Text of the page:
Go-cart Start Leads To Big Cars


Quiet Jones Brother Races In Superstock

June 16, 1991|By Stanley C. Dillon

Ernie Jones of Westminster is the quiet half of the Jones Boys.

He is often referred to as Rick Jones' brother, but it doesn't bother Ernie, because the two always help each other.

Ernie runs in the superstock late-model class at Potomac Speedwayin Budd's Creek, Charles County, and Lincoln Speedway in Hanover, Pa. Rick runs in the semi-late division at Lincoln and Trail-Way speedways in Hanover.

Ernie has always been interested in racing. His father, Ernie Sr., raced in the 1950s at Lincoln, and in high school, Ernie Jr. began helping Westminster driver Don Zechman.

Since ErnieJr. couldn't afford to race stock cars, he decided to try go-carts, but the desire to race the bigger cars burned strong.

Thirteen years ago, he was racing his go-cart at Lincoln Speedway in a special show. He was racing down the backstretch making his way to the front, but as he moved between two other carts, one hit his and sent it flying end-over-end.

When everything came to a stop, Ernie was lying onthe track with his leg badly broken in several places. Five screws were required to mend his leg, but two months later, he finished out the year racing carts.

Ernie felt it was time to think about makingthe move. The decision was made for him when Zechman offered to build him a semi-late over the off season. With the tumble in his cart still vivid in his mind, Ernie felt it was an offer he couldn't resist.

Ernie made his debut in the semi-late class at Trail-Way and has been racing ever since. He still fools around with go-carts but hasn't raced in one since he moved to stock cars.

Ernie did well in thesemi-lates. He picked up four or five wins a year at Trail-Way, including a couple of championship events.

Eight years ago, Ernie met Walt Shriver, an engine builder in Union Mills. Walt was known for the engines he built for Al Shawver and O. J. Myers.

The two hit it off and a year later, Ernie began racing limited late models with a motor from Shriver. The two have been together ever since.

"He builds a good motor," Ernie said. "I ran one of his motors five years before it blew, and we were running two to three nights a week."

Shriver also builds the motors for Rick Jones.

Ernie ran limited late models until this year at Susquehanna Speedway in Newberrytown, Pa. He would also run his car with the late models at Potomac and Lincoln Speedways. Even with a limited 355-cubic-inch motor, Ernie was competitive with the late-model cars that had larger power plants.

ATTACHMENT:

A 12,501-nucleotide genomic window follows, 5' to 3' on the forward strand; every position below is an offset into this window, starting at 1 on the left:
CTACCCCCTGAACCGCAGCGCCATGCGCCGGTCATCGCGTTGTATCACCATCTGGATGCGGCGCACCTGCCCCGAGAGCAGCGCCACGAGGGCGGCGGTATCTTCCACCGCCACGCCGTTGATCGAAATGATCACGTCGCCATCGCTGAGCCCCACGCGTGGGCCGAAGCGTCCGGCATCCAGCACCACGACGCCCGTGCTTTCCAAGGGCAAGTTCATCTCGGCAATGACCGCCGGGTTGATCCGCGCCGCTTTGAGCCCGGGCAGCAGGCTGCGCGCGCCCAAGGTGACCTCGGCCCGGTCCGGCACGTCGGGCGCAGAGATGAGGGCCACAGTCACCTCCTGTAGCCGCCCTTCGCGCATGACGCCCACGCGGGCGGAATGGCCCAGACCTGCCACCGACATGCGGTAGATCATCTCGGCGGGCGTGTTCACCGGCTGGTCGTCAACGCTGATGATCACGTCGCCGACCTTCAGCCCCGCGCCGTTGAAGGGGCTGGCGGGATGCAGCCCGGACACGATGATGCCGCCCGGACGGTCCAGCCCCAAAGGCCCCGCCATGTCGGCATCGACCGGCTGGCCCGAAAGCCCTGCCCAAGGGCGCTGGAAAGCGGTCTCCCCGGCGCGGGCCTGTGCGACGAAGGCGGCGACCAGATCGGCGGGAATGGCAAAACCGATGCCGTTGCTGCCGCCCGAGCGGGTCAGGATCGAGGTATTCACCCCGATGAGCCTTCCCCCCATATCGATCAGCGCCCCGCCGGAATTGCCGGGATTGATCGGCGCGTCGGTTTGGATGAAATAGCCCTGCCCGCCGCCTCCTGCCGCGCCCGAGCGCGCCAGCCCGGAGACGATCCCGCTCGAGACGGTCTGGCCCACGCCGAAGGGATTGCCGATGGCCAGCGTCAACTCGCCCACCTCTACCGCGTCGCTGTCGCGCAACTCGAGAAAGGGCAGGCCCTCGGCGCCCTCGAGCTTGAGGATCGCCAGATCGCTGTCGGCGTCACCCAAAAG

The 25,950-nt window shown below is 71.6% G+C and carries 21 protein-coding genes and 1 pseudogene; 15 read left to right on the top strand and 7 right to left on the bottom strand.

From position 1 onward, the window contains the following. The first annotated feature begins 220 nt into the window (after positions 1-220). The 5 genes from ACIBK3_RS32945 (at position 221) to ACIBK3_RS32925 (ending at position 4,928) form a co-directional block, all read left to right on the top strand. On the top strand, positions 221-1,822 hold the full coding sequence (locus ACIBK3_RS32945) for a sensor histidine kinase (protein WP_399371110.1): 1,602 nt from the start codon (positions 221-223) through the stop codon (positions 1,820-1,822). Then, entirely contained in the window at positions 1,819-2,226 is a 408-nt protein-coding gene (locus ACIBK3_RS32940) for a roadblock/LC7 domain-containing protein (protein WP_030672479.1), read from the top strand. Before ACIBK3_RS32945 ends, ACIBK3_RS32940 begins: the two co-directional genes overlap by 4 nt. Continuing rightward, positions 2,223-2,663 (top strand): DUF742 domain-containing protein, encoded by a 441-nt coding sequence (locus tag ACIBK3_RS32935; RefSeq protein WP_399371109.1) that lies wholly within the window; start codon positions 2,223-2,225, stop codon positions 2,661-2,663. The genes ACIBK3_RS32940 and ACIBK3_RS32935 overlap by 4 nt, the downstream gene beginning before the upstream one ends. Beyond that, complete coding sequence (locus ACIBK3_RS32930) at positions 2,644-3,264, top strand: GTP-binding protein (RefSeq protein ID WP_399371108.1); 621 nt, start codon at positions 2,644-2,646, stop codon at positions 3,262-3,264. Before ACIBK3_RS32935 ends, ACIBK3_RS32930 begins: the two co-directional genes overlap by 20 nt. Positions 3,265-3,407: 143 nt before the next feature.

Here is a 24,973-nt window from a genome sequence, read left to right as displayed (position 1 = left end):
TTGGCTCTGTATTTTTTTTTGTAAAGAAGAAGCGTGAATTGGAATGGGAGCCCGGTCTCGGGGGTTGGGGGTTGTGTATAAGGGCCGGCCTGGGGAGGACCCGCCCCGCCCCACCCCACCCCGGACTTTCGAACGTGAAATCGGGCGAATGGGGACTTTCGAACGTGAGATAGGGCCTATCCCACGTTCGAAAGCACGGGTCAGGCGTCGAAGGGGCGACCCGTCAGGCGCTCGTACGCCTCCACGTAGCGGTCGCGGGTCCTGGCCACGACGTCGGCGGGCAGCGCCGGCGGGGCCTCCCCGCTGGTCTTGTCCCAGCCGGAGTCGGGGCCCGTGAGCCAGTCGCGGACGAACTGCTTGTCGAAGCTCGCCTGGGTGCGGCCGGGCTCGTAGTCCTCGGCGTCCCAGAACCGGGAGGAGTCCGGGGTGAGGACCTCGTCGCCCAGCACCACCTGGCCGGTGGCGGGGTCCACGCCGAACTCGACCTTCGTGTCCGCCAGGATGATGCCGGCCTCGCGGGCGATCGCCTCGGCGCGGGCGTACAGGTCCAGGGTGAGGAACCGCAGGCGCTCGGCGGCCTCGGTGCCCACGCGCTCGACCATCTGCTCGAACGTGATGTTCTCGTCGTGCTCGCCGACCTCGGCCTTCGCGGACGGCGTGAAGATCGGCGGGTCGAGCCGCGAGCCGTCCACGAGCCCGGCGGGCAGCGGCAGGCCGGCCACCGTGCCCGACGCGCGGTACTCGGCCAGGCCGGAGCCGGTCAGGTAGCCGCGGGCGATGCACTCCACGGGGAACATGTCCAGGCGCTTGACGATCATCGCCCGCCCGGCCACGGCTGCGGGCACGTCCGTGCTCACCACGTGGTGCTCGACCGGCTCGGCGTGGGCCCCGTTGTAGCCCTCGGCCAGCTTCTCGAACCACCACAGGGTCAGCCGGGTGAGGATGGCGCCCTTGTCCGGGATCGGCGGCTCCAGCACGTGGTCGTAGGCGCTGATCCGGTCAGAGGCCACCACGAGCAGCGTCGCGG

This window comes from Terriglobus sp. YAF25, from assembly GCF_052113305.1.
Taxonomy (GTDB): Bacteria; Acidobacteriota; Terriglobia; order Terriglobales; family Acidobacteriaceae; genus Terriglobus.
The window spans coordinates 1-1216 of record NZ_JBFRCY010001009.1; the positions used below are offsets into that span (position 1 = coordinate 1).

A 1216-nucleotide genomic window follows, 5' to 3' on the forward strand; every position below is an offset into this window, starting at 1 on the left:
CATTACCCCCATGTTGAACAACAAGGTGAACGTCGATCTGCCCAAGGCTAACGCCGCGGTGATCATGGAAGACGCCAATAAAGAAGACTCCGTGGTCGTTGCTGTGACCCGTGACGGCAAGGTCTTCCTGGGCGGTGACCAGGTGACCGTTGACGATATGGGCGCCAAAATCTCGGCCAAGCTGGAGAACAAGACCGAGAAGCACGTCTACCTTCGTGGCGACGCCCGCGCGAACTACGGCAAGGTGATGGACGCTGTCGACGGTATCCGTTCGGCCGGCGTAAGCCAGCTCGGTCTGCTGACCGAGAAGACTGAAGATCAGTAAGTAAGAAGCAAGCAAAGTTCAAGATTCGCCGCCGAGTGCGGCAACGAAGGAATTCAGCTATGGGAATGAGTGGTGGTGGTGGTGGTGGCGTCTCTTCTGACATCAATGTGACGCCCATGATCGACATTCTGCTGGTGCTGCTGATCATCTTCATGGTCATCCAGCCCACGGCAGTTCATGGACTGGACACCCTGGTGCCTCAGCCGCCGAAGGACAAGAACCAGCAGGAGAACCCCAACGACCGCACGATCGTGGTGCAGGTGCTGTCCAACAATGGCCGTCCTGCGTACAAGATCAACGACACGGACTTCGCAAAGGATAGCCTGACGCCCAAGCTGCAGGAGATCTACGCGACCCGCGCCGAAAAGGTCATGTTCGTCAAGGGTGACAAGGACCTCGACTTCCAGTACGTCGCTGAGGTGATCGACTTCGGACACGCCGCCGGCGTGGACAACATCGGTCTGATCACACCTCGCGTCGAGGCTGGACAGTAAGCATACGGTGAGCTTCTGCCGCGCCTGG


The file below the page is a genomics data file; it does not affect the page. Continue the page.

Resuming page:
This year, Ernie decided to concentrate on late models. He had Shriver build him a 406-cubic-inch motor. It didn't take much for Ernie to adaptto the faster, more powerful cars.

"It's a big difference," Erniesaid. "The late models are more competitive. There are 20 guys out there capable of winning on any given night. It's a whole different ballgame.

"The drivers are smoother in late models. You know what they will do. In the other divisions you don't always know where they are going to go."

Because the drivers are more skilled, it doesn't mean that the driver can relax. "You really have to keep on your toesin the late models," Ernie said. "They are going so fast that you have to make split-second decisions."

Running with the more skilled drivers doesn't mean you will never have any problems. Three weeks ago at Lincoln Speedway, Ernie was hit by another car and went crashinginto the backstretch wall with his throttle struck.

He hit the fence so hard that it took track workers almost an hour to repair the guard rails. It took much longer and a lot of money before Ernie was ready to race again.

"I was sore a couple of days," Ernie said. "Itcost me about $3,500 to repair the car. I had to have a new front clip installed on the car.

"Walt (Shriver) believed that I hit the wall so hard that I may have cracked the block. So the last couple of weeks I have had the smaller 355-cubic-inch motor in the car until hehas a new 406-cubic-inch motor ready. He expects it to be ready nextweek."

Ernie has always been a steady competitor. Now concentrating on the late models, he is in the top 10 in the point standings at Potomac and Lincoln speedways.

Besides brother Rick, other helpersare Gary Miller, Steve Stremell, Bill Elmo, Charlie Schaffer, Pat Stickles and Nancy Bollinger. The sponsors of his yellow late-model include Ernie's Place, R. J. Home Improvements, Delco Signs, Grinestaff Racing Enterprises, C&O Distributors, Doug's Garage, Gary's Radiator and Electronics Unlimited.

The 39-year-old driver has no plans to quit racing.

"I am not about to quit until I get that first late-model win." he said. "But another hit to the wall would cut racing short, since the pocketbook could not afford it."

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